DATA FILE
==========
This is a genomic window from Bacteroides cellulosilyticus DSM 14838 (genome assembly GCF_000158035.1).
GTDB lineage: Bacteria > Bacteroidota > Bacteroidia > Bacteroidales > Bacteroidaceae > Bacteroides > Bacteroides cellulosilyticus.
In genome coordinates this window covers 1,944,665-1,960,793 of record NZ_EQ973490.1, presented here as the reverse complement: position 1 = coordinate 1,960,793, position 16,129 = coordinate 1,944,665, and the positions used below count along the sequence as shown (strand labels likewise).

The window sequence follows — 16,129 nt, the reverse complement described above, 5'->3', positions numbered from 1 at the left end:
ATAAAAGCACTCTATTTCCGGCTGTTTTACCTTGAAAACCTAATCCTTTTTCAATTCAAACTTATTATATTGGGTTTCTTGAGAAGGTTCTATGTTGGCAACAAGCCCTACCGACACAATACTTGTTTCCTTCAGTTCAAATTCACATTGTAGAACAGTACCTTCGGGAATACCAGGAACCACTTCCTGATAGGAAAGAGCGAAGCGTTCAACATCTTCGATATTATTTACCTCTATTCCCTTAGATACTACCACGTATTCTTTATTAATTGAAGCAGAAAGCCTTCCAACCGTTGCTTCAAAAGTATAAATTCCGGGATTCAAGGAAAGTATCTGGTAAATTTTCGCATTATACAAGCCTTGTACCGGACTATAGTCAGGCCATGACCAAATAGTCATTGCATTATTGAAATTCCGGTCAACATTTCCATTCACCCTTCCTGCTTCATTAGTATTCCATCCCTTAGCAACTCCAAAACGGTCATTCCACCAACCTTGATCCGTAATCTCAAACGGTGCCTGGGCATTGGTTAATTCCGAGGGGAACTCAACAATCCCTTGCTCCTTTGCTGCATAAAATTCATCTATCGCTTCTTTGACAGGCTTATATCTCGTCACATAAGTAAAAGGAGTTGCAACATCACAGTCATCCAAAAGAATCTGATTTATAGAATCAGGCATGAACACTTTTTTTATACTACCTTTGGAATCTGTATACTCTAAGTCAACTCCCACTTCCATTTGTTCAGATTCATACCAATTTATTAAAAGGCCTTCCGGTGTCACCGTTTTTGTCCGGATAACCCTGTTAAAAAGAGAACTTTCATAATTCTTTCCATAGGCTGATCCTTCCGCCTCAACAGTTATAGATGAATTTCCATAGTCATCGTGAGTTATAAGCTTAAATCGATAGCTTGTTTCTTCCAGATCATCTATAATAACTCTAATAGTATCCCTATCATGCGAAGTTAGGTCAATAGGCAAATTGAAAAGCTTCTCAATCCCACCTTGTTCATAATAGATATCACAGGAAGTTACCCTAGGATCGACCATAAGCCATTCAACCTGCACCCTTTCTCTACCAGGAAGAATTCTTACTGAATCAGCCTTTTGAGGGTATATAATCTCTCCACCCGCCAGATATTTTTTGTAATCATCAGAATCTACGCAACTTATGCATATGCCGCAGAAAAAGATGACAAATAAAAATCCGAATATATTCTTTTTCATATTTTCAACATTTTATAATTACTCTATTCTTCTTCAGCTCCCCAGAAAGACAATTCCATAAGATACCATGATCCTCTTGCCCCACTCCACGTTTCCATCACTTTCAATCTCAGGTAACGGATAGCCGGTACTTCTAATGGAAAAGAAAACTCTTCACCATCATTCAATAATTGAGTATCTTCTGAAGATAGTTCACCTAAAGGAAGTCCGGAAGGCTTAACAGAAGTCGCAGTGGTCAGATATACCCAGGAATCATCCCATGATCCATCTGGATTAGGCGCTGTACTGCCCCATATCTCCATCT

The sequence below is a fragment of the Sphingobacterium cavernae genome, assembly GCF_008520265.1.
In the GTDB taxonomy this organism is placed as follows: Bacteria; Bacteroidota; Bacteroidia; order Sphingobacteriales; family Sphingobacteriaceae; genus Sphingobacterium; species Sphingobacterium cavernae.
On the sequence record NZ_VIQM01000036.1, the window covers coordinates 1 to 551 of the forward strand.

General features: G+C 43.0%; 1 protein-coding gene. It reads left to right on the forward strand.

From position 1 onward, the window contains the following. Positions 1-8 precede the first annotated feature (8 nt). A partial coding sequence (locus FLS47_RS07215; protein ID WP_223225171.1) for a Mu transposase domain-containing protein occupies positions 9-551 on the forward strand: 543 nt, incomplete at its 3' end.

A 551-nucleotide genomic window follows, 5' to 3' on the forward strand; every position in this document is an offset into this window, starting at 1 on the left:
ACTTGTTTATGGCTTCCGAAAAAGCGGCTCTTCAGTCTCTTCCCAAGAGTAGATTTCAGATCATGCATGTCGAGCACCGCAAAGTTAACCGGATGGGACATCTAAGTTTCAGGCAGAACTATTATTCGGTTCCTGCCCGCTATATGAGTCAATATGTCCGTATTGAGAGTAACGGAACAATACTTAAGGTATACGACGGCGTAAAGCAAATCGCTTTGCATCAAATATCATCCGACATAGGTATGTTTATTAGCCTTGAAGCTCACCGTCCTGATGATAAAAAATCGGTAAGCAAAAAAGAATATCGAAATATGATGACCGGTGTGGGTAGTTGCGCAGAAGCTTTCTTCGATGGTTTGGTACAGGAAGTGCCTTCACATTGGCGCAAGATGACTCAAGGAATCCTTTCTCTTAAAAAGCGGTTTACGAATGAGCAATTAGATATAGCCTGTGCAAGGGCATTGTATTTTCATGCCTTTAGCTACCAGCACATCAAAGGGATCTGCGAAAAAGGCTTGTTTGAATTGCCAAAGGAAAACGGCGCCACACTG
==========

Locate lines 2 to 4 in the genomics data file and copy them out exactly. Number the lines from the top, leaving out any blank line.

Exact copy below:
GTDB lineage: Bacteria > Bacteroidota > Bacteroidia > Bacteroidales > Bacteroidaceae > Bacteroides > Bacteroides cellulosilyticus.
In genome coordinates this window covers 1,944,665-1,960,793 of record NZ_EQ973490.1, presented here as the reverse complement: position 1 = coordinate 1,960,793, position 16,129 = coordinate 1,944,665, and the positions used below count along the sequence as shown (strand labels likewise).

The window sequence follows — 16,129 nt, the reverse complement described above, 5'->3', positions numbered from 1 at the left end: